The interpreter asked me, “If this is your passport, how come you look so different.”

I informed him that I had been on a diet for the past year and a half and lost 217 pounds.

In a very stern voice, he inquired, “Why did you not get a new passport?”

“The Army informed me that it wasn't necessary and I had been several places outside of Germany and hadn't had any problems.”

“This may be very true,” he stated, “but it certainly is a problem right now.”

I was told to sit back down and they would deal with me after everyone else was off the bus.

Most of the time I am a very take charge kind of person, but I am here to tell you I was too frightened to even open my mouth.

They instructed me to leave the bus and walk to the German guard shack. A US officer stepped into the neutral ground, and demanded to know what was going on.

The German soldier was once again rattling off a bunch of stuff that I could not understand. I knew from the look on the American officer's face that none of it was good.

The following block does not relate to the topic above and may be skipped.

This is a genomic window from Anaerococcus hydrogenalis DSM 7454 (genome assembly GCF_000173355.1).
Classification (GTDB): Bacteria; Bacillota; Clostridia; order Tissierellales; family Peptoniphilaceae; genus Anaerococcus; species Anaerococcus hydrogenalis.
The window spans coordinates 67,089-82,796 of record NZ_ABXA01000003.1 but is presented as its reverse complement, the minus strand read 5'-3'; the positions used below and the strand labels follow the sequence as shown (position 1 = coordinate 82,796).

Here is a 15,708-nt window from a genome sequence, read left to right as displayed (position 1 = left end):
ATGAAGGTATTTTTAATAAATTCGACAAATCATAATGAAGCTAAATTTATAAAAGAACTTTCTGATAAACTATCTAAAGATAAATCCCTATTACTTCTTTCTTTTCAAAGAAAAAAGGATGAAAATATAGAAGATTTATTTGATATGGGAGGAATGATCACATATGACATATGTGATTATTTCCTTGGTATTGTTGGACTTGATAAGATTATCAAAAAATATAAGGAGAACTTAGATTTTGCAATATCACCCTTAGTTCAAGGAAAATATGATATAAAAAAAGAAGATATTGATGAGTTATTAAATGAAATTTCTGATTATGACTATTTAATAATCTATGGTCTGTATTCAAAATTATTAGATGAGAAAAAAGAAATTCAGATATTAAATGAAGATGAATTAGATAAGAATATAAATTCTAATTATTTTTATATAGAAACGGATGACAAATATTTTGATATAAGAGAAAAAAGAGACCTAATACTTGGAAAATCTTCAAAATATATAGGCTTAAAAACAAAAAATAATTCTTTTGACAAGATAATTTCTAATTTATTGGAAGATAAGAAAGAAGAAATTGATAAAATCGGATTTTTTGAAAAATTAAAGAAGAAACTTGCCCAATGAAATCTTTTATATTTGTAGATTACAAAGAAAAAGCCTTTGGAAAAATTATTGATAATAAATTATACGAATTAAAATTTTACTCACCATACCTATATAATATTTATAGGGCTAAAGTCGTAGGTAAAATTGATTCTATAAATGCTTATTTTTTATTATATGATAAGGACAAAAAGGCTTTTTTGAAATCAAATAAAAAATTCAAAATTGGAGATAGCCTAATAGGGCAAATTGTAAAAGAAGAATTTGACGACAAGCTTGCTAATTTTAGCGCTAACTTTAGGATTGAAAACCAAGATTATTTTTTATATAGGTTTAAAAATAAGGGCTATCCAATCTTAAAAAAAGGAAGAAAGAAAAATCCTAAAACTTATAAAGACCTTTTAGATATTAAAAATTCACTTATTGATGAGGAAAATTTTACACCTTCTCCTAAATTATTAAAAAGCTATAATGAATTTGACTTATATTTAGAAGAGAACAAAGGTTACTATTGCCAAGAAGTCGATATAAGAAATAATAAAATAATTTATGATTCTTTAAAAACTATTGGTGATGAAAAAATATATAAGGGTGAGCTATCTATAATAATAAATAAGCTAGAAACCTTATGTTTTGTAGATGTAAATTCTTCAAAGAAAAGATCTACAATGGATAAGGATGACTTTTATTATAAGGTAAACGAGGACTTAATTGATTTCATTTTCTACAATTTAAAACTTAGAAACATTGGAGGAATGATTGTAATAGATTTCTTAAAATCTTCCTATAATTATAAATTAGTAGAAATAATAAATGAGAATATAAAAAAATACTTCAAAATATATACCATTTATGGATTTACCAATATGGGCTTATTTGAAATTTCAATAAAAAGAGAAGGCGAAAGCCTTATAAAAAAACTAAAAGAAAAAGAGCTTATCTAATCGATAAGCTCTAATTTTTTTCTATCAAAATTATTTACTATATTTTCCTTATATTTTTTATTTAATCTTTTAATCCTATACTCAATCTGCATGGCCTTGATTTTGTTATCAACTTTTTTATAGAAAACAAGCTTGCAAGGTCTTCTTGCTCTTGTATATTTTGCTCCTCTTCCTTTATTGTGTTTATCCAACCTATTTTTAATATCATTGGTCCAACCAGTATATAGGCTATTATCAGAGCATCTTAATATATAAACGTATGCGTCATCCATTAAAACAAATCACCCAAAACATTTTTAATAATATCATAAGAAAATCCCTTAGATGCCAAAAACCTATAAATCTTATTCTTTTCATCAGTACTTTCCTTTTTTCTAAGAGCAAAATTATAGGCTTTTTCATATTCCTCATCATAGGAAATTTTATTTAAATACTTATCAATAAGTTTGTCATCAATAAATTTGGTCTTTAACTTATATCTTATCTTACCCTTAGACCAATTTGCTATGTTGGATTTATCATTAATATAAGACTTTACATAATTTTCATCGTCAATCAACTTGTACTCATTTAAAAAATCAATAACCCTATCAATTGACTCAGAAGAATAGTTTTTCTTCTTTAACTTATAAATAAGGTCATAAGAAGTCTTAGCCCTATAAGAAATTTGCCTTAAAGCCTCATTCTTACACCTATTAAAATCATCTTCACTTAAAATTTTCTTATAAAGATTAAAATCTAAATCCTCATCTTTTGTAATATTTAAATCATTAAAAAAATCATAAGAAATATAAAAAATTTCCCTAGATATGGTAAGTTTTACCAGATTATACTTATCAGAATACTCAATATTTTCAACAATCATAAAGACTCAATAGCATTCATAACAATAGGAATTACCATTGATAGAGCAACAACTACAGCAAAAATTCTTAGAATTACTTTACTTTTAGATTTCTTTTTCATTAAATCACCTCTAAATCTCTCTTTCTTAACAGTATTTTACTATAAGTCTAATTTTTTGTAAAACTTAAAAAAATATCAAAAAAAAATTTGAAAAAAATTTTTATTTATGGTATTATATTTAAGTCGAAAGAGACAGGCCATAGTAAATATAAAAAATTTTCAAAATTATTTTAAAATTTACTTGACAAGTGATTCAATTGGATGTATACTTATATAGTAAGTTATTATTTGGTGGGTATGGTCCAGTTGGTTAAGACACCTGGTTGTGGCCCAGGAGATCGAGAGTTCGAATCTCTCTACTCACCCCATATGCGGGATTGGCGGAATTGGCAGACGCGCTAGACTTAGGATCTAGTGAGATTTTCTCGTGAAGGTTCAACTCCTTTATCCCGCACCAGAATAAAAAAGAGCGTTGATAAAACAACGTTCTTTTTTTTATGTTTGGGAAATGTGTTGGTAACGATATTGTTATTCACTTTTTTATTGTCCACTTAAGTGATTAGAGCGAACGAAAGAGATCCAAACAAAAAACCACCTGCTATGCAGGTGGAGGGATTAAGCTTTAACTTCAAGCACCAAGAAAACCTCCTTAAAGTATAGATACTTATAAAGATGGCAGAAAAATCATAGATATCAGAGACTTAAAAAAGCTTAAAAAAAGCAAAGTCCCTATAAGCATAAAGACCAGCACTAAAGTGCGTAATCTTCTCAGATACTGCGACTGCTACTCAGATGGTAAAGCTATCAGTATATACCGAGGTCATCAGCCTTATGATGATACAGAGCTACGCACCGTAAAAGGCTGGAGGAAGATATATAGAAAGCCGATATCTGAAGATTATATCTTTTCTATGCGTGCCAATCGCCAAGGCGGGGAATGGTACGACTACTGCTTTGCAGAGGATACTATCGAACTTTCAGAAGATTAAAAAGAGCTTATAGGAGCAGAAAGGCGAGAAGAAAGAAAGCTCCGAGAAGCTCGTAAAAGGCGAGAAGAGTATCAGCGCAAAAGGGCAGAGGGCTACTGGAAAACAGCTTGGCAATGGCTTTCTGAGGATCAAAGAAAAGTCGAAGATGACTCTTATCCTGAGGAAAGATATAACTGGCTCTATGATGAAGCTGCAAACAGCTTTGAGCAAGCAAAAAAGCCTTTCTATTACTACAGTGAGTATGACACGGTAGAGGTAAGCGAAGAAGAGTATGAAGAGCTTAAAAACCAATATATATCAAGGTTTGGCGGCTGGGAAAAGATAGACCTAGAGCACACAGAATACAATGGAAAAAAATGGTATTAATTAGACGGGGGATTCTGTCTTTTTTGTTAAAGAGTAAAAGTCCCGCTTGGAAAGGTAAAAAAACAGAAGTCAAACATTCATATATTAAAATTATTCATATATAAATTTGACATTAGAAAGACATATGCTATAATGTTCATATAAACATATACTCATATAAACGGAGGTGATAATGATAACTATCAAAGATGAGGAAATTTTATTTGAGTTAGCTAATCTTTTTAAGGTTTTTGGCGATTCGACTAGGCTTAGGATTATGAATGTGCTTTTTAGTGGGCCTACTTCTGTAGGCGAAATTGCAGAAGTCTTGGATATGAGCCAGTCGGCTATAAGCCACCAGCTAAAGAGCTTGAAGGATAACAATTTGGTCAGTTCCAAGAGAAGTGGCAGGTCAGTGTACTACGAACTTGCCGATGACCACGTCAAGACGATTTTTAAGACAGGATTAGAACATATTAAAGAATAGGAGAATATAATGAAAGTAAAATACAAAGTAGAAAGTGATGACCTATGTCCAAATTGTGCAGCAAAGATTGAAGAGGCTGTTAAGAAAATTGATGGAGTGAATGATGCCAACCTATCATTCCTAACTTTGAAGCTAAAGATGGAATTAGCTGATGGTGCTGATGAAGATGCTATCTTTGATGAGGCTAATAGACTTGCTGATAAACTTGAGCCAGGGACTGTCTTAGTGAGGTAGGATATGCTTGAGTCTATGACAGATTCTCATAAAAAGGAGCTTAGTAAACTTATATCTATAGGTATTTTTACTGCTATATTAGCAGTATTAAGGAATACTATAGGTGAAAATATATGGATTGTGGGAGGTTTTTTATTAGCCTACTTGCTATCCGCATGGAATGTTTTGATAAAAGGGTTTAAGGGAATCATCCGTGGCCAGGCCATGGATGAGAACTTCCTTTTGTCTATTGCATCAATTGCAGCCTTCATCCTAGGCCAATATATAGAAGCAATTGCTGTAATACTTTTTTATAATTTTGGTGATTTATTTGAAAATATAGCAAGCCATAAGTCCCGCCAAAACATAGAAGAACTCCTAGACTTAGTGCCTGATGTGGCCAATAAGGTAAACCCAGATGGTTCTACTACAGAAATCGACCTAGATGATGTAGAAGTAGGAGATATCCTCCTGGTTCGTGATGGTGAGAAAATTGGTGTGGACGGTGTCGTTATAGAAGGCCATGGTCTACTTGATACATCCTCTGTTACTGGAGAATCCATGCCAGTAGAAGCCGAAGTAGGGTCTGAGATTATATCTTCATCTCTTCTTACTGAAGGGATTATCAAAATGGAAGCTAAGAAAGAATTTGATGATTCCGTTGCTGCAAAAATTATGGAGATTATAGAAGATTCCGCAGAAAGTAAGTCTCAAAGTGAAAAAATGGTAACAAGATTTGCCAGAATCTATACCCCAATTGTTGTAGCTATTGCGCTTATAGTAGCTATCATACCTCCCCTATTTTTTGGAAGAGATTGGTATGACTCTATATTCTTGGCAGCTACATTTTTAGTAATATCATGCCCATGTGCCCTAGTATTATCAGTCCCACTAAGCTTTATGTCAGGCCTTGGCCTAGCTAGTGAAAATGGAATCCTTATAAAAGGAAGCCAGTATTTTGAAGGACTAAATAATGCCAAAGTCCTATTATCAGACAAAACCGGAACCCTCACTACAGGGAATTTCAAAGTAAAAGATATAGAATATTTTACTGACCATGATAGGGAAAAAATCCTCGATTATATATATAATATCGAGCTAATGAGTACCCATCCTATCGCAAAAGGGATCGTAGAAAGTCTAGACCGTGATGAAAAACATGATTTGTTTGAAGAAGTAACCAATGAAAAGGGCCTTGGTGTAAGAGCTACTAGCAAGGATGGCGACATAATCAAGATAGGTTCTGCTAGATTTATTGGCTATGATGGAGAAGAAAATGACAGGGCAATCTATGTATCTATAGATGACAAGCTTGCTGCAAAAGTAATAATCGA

As he spoke to me, I felt like a child that had been mischievous, “Mrs. Adam, were you suppose to be on this tour today.”

"No sir, I wasn't, I promised my husband I wouldn't, but after talking with the other wives, I just didn't see what could go wrong. I was mistaken when I came to that conclusion.”

By this time I was in tears. Not so much the fact that I might be in a prison pretty soon, but I knew they had to call my husband. In all the years of our marriage he had never gotten real upset with me. I knew that was going to change now. No matter how this turned out, I had lied to him. I felt he would never be able to completely trust me again. I think that was the hardest part for me, knowing I had let him down.

Officer Ward, in no uncertain terms, told me that I would stay in the guard shack until they could clear this matter up. They would notify my husband to get the documented proof of the diet and recent pictures of me. He informed me to just sit still, say nothing and for God's sake, sign nothing.

I should let you in on a little secret here, I am claustrophobic and sitting in small places does a real number on me. Trying my best to follow orders, even though it was a little late for that, I would not even ask if I could go to the bathroom. All I could think of was how would I ever get out of this mess. I was certain that my life, as I knew it, would never be the same.